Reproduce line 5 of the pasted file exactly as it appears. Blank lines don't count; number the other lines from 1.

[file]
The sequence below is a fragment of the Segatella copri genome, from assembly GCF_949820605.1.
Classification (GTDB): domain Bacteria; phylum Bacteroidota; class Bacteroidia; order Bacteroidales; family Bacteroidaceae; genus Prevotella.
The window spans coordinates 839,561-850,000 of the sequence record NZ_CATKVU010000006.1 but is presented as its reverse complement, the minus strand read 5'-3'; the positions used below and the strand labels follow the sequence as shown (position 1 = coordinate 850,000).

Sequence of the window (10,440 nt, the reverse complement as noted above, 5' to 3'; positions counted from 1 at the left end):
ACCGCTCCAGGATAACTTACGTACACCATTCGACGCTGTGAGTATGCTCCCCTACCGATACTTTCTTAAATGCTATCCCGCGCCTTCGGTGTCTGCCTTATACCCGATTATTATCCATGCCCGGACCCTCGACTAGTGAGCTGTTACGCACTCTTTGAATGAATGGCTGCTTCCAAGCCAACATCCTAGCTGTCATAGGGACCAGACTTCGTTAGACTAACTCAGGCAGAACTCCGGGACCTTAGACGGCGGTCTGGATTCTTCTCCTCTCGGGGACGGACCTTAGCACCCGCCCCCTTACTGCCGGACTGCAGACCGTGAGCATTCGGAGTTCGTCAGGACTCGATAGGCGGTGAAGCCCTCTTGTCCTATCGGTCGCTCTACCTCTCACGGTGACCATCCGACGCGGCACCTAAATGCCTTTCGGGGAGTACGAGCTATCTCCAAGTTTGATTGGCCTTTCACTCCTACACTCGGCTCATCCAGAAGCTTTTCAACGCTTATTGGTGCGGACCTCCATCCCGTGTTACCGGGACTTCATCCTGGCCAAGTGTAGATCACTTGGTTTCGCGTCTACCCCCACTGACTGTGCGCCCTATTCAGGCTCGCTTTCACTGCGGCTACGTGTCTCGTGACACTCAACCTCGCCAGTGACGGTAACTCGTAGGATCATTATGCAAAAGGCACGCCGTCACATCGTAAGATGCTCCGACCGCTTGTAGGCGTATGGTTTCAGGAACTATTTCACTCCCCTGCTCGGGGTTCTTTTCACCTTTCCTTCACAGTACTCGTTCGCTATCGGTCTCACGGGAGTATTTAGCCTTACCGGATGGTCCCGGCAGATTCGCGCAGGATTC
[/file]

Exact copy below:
ACCGCTCCAGGATAACTTACGTACACCATTCGACGCTGTGAGTATGCTCCCCTACCGATACTTTCTTAAATGCTATCCCGCGCCTTCGGTGTCTGCCTTATACCCGATTATTATCCATGCCCGGACCCTCGACTAGTGAGCTGTTACGCACTCTTTGAATGAATGGCTGCTTCCAAGCCAACATCCTAGCTGTCATAGGGACCAGACTTCGTTAGACTAACTCAGGCAGAACTCCGGGACCTTAGACGGCGGTCTGGATTCTTCTCCTCTCGGGGACGGACCTTAGCACCCGCCCCCTTACTGCCGGACTGCAGACCGTGAGCATTCGGAGTTCGTCAGGACTCGATAGGCGGTGAAGCCCTCTTGTCCTATCGGTCGCTCTACCTCTCACGGTGACCATCCGACGCGGCACCTAAATGCCTTTCGGGGAGTACGAGCTATCTCCAAGTTTGATTGGCCTTTCACTCCTACACTCGGCTCATCCAGAAGCTTTTCAACGCTTATTGGTGCGGACCTCCATCCCGTGTTACCGGGACTTCATCCTGGCCAAGTGTAGATCACTTGGTTTCGCGTCTACCCCCACTGACTGTGCGCCCTATTCAGGCTCGCTTTCACTGCGGCTACGTGTCTCGTGACACTCAACCTCGCCAGTGACGGTAACTCGTAGGATCATTATGCAAAAGGCACGCCGTCACATCGTAAGATGCTCCGACCGCTTGTAGGCGTATGGTTTCAGGAACTATTTCACTCCCCTGCTCGGGGTTCTTTTCACCTTTCCTTCACAGTACTCGTTCGCTATCGGTCTCACGGGAGTATTTAGCCTTACCGGATGGTCCCGGCAGATTCGCGCAGGATTC